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Update on Chatham Center Project

Back in June I posted about the Chatham Center project. The developer of the Project, Larry Jones has been gracious enough to share updated renderings and information with me for posting on this site. Here’s the main excerpt from the e-mail:


A friend sent me the link to your blog and your article on the Chatham Center. I’ve added it to my list of sites I check on a regular basis. Good information is just as important as developable land, financing and a functioning government when it comes to redeveloping urban areas. It is unfortunate that the “functioning government” is the loose nut in the package. Keep up the good work on the info part on the equation.
I’ve owned a dozen different properties in Chatham Arch over the last 24 years (which just makes me old). I am also a former resident who no longer lives downtown but I still own several of these downtown properties. In 2000 I purchased the former VAMACO Building (919 N East) and the former Riley Nursing Home (901 N East).

My primary goal was to move out of the smaller 2 & 3 unit residential rental apartments and into larger commercial properties. The VAMACO Building was remodeled and the brick facade was added to create the new BABECA Bldg. The Nursing home was cleaned up and renamed the Chatham Center. A variance was obtained to allow for the property to be leased as a series of small offices for artist and business use.

The next project is to renovate the Chatham Center into a mixed-use project.

A very long story made very short is that your summary of the issues is pretty much on target. The Historic Districts as they become more developed / gentrified / desirable also become more conservative. A lot of the comments I receive against the project reflect the suburban upbringing of the newer residents. “Commercial uses are bad, they attract people & traffic, which must be bad for property values”. As you are aware a study of the facts shows this assumption to be incorrect but often the newer residents have no idea what the difference between a “suburban” and “urban” environment is. The discussion of the issues often falls on many a deaf ear.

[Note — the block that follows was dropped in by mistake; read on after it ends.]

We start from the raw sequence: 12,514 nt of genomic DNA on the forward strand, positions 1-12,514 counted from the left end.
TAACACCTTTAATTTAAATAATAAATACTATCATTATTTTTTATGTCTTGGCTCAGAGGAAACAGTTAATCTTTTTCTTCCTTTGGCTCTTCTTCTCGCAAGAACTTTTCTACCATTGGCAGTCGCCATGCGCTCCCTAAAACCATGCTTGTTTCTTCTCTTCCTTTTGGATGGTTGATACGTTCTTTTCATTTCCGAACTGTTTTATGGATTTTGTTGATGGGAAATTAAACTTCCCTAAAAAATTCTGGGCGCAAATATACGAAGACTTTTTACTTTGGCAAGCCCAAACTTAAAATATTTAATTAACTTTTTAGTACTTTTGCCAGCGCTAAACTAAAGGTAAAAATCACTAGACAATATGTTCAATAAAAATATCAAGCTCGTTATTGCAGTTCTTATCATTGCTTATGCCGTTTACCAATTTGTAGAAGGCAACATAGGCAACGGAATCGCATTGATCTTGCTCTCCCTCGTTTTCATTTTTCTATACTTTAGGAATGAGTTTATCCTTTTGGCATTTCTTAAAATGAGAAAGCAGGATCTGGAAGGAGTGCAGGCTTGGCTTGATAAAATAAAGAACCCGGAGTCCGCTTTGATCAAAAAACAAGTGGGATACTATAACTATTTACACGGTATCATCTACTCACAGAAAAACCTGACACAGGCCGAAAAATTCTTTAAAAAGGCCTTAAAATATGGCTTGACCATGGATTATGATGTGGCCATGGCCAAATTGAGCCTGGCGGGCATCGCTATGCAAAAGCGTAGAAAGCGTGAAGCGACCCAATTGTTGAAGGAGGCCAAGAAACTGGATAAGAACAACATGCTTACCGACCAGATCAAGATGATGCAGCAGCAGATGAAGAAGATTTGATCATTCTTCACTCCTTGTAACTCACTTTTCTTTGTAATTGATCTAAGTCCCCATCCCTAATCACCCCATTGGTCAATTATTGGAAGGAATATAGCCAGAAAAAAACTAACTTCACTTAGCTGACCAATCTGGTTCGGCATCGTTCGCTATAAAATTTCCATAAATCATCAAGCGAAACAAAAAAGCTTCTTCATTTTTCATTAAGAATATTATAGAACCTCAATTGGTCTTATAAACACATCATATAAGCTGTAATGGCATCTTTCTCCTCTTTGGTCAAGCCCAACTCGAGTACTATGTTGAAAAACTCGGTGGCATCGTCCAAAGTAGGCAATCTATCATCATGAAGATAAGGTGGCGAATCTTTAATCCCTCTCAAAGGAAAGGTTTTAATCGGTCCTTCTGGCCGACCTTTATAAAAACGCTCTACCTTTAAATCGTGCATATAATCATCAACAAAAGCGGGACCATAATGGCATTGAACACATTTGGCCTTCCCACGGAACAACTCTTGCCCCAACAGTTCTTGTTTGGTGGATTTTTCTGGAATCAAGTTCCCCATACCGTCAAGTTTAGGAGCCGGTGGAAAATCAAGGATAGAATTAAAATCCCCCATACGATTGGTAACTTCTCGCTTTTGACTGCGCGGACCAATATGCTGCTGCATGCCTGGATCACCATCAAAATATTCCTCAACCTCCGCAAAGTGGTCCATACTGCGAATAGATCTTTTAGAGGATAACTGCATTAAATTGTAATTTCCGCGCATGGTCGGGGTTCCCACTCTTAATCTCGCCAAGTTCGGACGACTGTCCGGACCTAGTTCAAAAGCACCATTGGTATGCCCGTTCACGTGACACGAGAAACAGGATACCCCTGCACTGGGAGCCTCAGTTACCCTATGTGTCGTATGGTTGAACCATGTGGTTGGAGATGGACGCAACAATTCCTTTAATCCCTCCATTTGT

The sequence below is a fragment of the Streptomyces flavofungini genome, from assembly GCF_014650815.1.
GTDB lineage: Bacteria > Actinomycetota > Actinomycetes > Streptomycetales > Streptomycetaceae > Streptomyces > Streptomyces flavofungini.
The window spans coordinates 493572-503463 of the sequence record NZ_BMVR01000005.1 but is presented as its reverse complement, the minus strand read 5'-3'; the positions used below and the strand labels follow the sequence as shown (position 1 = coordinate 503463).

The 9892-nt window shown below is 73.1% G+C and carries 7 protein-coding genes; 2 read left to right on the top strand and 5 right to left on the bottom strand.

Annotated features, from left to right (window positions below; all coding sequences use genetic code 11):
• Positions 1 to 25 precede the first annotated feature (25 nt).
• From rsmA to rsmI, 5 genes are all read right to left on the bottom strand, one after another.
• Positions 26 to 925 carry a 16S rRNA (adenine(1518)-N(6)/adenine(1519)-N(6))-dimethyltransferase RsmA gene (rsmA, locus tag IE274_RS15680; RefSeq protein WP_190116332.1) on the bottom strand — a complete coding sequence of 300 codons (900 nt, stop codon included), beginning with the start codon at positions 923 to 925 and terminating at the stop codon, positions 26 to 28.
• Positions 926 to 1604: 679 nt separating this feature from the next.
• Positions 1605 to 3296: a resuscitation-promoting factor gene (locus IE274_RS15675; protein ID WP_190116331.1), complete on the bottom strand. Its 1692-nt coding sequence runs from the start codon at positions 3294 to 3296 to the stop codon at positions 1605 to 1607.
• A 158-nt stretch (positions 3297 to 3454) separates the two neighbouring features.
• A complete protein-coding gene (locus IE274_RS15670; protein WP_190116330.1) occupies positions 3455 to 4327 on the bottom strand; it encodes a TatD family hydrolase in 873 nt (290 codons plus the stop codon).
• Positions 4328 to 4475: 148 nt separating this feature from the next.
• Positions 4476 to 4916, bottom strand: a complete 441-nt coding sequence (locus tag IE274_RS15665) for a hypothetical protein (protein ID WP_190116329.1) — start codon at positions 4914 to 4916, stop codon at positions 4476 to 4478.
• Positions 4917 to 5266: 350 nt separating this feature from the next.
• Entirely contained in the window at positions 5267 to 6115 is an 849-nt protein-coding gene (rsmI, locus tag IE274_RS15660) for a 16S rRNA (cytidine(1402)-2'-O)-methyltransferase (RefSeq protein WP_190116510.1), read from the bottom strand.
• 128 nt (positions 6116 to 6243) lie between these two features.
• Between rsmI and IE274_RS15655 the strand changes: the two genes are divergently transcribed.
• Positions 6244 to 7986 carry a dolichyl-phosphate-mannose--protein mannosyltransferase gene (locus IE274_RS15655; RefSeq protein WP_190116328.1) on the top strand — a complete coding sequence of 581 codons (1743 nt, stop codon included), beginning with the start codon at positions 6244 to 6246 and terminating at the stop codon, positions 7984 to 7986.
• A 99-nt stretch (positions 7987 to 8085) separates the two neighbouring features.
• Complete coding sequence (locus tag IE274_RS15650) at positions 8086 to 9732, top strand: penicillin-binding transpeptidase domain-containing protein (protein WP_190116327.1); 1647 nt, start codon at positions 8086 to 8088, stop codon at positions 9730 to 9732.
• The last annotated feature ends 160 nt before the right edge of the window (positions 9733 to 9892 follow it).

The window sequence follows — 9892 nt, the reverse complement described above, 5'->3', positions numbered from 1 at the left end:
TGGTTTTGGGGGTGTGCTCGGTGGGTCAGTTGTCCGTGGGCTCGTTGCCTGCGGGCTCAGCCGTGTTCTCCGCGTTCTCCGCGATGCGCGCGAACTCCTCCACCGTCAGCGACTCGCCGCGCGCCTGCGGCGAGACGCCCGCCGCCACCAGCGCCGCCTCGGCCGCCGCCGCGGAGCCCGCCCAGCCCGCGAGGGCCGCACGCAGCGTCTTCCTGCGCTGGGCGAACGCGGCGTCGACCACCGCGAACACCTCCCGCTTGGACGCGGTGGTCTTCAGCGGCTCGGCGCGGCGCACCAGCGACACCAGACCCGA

I’ve attached the Elevations, Floor Plans and Renderings of what I hope will be approved at the Sept 5th IHPC Hearing. We have had multiple meetings with the CANA Neighborhood Members and did a directed mailing to the 60 neighbors who are in the line of sight of the project. The discussions and suggestions at all levels have actually made for a better project.

He included 3 pdf files with the e-mail. Click on the pictures for a larger image:

9 Responses to “ “Update on Chatham Center Project”

  1. CorrND says:

    If Chatham Arch ends up axing this proposal, they are IDIOTS. Aside from parking issues, it would be practically impossible for this development to be any more considerate of the area immediately around it.

    I forget, but this building is to have around 8 or 9 residential units, right?

  2. Anonymous says: